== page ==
Moisture protection is a major consideration in any building design. Without proper moisture control your building is subject to all sorts of issues from mold and sick building syndrome to structural failures.
Rainscreens offer a great moisture control solution to many exterior finishes, even siding. But what is a rainscreen?
A rainscreen is a wall construction in which you separate the exterior finish from the exterior wall to allow for water to dry behind the finish. Research has shown that the old way of thinking, “keeping the water out” is a thing of the past. The name of the game now is to let the water out and allow the substrates to dry. No matter the exterior finish, water is more than likely going to get behind it. Materials like brick and stucco are notorious for soaking up water due to their porosity. Even siding allows for water intrusion.
The traditional method for siding installation is to attach the material directly to the wall sheathing and weather barrier. The better practice for moisture control, however, is to apply the siding material to furring strips on the exterior and provide proper ventilation at the top and bottom of the wall to allow for the water to dry and seep out. Traditional techniques of brick veneer have been using this practice for years with the air-gaps, ties, and weep systems.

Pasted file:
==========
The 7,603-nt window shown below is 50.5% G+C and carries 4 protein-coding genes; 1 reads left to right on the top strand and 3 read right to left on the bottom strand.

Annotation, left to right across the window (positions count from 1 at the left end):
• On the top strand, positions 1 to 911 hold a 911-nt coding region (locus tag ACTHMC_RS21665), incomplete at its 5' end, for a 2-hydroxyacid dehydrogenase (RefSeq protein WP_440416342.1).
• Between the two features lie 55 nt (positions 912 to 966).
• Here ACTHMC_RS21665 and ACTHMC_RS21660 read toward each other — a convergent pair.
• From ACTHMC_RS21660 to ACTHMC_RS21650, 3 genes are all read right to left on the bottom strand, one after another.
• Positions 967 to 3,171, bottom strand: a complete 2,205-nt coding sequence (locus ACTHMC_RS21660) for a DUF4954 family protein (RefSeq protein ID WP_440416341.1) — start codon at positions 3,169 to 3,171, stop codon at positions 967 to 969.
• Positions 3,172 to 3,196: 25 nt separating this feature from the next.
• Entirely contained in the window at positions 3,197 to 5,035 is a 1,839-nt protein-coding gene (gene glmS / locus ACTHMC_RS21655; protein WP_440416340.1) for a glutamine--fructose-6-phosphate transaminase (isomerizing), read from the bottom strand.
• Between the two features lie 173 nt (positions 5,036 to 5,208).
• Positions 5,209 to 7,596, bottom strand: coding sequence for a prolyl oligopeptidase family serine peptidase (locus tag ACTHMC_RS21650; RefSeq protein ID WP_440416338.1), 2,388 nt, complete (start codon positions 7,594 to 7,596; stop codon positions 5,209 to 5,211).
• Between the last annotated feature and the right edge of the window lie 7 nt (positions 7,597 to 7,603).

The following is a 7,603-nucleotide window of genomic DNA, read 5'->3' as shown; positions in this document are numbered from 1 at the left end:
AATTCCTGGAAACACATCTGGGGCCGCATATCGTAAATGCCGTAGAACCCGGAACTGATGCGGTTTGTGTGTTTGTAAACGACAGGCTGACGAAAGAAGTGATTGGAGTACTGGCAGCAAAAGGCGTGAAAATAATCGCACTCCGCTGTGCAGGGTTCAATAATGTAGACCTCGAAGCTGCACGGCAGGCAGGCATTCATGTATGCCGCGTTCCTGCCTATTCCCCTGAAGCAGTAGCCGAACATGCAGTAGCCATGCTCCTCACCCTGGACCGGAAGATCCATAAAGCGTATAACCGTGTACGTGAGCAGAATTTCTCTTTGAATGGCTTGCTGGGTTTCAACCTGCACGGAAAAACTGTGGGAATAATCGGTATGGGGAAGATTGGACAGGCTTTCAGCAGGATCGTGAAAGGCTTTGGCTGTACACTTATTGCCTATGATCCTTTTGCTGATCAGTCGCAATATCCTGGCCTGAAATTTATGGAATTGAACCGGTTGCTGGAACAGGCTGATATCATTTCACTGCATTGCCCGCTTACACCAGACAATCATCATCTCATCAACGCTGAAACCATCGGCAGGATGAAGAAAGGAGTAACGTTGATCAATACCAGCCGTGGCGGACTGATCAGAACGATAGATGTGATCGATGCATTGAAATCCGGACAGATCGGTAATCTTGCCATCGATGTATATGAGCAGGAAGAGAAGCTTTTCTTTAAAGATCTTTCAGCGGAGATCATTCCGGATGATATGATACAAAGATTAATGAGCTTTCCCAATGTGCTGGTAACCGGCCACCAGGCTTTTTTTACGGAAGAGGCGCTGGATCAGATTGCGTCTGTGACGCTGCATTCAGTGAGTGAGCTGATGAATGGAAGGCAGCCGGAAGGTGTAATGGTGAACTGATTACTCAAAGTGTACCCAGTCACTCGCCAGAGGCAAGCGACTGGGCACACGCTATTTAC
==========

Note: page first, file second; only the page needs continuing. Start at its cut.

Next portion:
For other products like stucco, a similar attitude should be taken. There are a lot of great products out there that help achieve the rainscreen for stucco. The goal is to create capillary breaks between the stucco and the wall by using weather barriers with rough textures that allow the stucco to stand off and offer the air gap that is crucial to behind the wall drying. Dorken Delta-dry is a product recommended by building science gurus like Matt Risinger to offer this level of rainscreen protection. Check out their products at www.dorken.com for more information. Be sure to check the vapor permeability of these barriers especially before placing them with faced insulation. Placing two vapor barriers in a wall system is never a good idea due to trapped moisture within the wall cavity.
From wood to tiles, exterior facades simply work better with the rainscreen approach. Check with your design professional and facade consultants to help you protect your next project. Or feel free to reach out to our team if you have any questions. We are here to help.